PRICE/EARNINGS RATIOS AND PRUDENCE
September 7, 2005
The housing market is in a bubble that will probably end soon. Almost all of the economists saying that the housing market is healthy are the same people who told us that the stock market was not in a bubble back in 1999. Then, they were convinced that economic fundamentals justified sky-high prices for stocks. Today, they are saying that economic fundamentals justify sky-high housing prices, says Bruce Bartlett, a senior fellow with the National Center for Policy Analysis.
However, it is simply implausible to believe that housing starts can continue to grow far faster than the number of households, that prices can continue to rise far faster than incomes, or that interest rates will stay at historically low levels. Eventually, things will return, says Bartlett:
- Just as price/earnings ratios far higher than we ever saw in the past were a sign that the stock market was overvalued in 1999, so too we know that interest rates today are too low and necessarily will rise.
- When the P/E ratio fell, so did stock prices; and when interest rates rise, housing prices will fall.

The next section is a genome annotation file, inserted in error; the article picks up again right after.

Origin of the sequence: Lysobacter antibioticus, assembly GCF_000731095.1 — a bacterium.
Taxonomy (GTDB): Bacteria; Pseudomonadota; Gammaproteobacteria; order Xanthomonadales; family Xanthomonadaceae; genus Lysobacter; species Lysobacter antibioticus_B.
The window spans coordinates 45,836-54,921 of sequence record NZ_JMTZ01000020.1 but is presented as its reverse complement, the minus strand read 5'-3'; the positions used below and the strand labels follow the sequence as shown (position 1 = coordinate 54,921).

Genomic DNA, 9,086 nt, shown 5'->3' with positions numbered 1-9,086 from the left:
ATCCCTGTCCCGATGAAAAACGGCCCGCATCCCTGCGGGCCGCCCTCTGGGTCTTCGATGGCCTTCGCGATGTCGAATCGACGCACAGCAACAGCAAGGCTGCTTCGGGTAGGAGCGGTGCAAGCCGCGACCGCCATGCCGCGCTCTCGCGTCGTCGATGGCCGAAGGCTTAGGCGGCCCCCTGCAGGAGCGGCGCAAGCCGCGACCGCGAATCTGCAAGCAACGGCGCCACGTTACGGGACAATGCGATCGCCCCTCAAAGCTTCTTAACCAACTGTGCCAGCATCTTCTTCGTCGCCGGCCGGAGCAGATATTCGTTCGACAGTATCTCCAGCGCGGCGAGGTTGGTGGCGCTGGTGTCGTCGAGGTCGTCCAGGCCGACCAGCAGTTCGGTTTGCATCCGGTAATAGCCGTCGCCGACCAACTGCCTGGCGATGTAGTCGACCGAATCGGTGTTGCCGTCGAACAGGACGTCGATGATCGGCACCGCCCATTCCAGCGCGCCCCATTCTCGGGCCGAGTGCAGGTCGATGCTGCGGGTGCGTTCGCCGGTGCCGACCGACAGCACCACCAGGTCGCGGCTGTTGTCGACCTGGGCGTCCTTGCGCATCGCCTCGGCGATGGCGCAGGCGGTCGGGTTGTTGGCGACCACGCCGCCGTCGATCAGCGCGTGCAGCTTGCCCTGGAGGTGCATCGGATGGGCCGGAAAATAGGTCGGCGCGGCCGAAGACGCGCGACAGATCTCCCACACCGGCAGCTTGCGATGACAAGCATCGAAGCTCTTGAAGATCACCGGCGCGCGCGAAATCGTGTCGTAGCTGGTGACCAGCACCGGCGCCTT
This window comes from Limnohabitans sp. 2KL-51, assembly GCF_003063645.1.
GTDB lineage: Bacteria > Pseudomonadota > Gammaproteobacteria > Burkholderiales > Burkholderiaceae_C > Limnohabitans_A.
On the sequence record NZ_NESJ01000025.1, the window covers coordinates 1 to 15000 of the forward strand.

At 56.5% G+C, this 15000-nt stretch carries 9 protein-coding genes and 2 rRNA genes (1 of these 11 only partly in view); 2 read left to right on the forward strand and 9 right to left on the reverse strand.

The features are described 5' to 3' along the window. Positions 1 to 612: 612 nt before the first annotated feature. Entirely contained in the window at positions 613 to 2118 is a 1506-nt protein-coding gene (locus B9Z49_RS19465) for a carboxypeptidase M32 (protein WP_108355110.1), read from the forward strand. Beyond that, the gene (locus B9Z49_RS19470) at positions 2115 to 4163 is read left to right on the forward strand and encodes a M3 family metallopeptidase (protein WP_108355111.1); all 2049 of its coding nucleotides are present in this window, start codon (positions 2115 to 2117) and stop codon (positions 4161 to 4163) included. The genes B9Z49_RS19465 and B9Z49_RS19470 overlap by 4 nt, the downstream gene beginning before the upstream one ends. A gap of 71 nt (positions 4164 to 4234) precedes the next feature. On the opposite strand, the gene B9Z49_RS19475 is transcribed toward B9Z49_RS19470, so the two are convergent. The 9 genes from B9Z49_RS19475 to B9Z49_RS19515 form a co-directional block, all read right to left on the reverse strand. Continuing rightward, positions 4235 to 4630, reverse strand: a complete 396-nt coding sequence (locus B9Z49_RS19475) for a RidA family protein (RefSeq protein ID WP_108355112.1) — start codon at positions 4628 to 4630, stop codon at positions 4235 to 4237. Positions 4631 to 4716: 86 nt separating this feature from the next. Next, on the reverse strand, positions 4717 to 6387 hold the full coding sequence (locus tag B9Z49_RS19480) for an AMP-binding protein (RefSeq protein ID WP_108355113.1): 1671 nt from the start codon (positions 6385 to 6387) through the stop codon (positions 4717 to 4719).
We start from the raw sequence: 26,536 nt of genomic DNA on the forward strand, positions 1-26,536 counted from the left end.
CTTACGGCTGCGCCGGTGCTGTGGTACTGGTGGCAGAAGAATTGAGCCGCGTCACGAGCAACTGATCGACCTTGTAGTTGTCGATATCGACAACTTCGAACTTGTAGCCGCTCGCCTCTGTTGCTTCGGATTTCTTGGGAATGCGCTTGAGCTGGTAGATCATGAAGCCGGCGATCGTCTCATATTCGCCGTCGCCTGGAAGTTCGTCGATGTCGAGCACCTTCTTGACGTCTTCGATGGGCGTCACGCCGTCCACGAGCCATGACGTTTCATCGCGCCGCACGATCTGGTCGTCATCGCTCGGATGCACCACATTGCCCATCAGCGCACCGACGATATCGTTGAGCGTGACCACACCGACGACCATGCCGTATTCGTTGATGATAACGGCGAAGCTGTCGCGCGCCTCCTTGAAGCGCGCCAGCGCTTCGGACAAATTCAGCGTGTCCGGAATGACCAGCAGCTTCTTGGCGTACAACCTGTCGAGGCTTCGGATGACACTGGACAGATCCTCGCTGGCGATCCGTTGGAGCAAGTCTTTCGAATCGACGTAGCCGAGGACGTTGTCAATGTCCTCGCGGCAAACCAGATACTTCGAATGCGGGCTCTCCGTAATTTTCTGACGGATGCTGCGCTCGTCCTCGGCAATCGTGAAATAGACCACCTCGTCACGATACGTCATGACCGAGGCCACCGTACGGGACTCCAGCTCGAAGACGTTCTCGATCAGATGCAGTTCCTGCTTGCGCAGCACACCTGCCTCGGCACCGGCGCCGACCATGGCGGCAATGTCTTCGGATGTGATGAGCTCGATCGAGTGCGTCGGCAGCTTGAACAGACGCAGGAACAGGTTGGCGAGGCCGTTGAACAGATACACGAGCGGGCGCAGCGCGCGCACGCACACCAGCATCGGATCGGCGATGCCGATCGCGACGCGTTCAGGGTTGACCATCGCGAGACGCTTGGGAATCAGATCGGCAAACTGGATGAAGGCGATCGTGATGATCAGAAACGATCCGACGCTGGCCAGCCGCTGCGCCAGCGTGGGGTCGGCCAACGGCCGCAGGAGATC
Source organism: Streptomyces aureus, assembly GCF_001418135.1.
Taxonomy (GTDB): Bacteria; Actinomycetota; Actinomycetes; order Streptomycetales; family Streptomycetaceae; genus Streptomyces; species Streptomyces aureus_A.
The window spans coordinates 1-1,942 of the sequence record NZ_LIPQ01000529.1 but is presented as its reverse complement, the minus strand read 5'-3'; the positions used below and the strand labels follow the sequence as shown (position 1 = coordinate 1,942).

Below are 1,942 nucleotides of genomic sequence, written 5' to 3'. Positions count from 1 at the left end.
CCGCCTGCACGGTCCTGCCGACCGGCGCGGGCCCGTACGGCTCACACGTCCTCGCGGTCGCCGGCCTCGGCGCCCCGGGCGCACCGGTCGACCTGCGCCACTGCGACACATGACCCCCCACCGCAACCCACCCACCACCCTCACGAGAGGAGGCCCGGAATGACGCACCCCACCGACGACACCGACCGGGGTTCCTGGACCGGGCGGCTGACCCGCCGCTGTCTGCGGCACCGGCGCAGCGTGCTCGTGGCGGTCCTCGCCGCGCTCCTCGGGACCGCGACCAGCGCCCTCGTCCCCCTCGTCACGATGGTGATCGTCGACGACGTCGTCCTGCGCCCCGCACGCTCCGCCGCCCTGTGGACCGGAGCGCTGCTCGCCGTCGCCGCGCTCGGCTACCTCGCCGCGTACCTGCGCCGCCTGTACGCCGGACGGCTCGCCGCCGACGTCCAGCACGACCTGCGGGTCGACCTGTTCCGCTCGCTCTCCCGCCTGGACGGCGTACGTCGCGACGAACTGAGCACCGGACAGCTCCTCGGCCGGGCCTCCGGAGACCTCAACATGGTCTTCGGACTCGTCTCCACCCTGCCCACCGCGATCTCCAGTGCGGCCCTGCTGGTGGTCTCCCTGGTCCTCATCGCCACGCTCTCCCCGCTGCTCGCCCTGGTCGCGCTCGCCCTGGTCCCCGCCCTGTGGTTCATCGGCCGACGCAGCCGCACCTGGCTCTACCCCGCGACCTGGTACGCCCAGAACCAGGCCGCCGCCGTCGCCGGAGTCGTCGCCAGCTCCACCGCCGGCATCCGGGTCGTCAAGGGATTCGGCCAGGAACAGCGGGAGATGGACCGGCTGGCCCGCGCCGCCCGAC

Homeowners who plan to stay put and have fixed-rate mortgages probably have nothing to fear, says Bartlett. The people who need to be most careful are new homebuyers and investors who have overextended themselves to buy houses more expensive than they can really afford, using interest-only or negative amortization loans. If prices fall even a little, such people will find themselves with negative equity, which could lead to widespread defaults, with ominous implications for the financial system as a whole.
Therefore, prudence should be the order of the day for anyone planning to buy a house, refinance or take out a home equity loan, says Bartlett.
Source: Bruce Bartlett, "Price/Earnings Ratios And Prudence," National Center for Policy Analysis, September 7, 2005.
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